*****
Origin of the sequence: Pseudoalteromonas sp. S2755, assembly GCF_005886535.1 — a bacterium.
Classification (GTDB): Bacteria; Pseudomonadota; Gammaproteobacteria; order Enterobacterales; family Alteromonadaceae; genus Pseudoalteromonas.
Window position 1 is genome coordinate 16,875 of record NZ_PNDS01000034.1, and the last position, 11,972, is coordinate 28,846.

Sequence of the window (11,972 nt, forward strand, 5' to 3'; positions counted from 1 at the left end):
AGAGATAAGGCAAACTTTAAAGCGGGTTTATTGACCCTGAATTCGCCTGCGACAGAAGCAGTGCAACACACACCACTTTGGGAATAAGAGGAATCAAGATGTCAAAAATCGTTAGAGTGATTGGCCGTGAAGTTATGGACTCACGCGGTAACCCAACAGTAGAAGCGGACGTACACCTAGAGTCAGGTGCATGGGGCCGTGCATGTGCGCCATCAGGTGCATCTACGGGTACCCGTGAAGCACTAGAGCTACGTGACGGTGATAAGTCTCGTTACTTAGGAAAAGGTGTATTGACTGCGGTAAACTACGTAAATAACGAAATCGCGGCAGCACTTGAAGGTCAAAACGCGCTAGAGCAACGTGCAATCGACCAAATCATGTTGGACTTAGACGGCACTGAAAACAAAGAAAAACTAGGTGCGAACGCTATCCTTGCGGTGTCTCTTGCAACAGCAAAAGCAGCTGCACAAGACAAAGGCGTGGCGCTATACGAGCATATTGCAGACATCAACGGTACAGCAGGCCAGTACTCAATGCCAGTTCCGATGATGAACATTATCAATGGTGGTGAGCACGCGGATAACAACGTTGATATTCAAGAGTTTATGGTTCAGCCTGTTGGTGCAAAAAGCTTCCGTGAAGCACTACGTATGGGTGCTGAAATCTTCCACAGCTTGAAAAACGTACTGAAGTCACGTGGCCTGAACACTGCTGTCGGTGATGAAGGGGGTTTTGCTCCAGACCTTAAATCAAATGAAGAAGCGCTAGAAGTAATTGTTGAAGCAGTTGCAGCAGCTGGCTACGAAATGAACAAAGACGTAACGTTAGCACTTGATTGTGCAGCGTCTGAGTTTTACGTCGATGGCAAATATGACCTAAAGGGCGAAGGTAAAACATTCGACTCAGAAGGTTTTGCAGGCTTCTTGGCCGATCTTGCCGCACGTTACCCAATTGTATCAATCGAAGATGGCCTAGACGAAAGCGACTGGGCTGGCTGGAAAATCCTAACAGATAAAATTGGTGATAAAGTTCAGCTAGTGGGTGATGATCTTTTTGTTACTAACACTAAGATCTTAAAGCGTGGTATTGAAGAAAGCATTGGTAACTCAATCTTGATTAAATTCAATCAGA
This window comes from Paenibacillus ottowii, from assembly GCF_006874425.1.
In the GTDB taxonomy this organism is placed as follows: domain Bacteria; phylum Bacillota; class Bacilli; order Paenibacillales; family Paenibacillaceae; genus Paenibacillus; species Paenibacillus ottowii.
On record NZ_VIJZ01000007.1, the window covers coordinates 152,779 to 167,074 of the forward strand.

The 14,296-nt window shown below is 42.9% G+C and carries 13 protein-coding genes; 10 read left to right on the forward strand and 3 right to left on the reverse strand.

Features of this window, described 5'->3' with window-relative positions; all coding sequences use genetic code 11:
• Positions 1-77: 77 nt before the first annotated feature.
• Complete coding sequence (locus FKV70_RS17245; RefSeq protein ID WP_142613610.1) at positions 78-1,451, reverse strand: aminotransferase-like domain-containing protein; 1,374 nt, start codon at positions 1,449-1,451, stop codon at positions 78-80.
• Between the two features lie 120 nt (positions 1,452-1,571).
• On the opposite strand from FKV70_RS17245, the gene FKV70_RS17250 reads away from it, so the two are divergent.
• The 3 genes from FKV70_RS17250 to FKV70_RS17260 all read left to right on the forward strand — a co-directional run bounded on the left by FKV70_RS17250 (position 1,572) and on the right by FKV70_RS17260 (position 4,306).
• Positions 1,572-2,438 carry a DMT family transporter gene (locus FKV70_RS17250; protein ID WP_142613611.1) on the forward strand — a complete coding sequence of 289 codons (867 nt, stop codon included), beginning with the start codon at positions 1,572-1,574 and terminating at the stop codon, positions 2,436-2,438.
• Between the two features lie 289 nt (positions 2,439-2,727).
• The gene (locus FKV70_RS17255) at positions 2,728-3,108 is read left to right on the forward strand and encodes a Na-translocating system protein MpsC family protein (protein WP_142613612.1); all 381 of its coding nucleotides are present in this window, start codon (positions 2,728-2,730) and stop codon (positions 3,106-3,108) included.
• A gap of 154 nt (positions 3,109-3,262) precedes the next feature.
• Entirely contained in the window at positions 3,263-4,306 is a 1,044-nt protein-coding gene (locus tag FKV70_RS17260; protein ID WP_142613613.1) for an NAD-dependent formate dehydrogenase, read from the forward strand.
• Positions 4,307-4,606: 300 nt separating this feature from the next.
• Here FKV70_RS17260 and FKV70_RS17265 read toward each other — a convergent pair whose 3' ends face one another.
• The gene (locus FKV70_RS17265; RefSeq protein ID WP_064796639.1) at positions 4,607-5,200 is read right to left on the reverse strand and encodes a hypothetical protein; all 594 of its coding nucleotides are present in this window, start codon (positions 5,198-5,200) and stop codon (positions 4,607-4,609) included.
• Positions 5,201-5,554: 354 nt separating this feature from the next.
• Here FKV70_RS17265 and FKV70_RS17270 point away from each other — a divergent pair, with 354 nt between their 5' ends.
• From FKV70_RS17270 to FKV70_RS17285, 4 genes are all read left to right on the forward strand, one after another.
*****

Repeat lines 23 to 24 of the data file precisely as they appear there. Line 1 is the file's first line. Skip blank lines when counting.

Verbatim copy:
• The gene (locus FKV70_RS17265; RefSeq protein ID WP_064796639.1) at positions 4,607-5,200 is read right to left on the reverse strand and encodes a hypothetical protein; all 594 of its coding nucleotides are present in this window, start codon (positions 5,198-5,200) and stop codon (positions 4,607-4,609) included.
• Positions 5,201-5,554: 354 nt separating this feature from the next.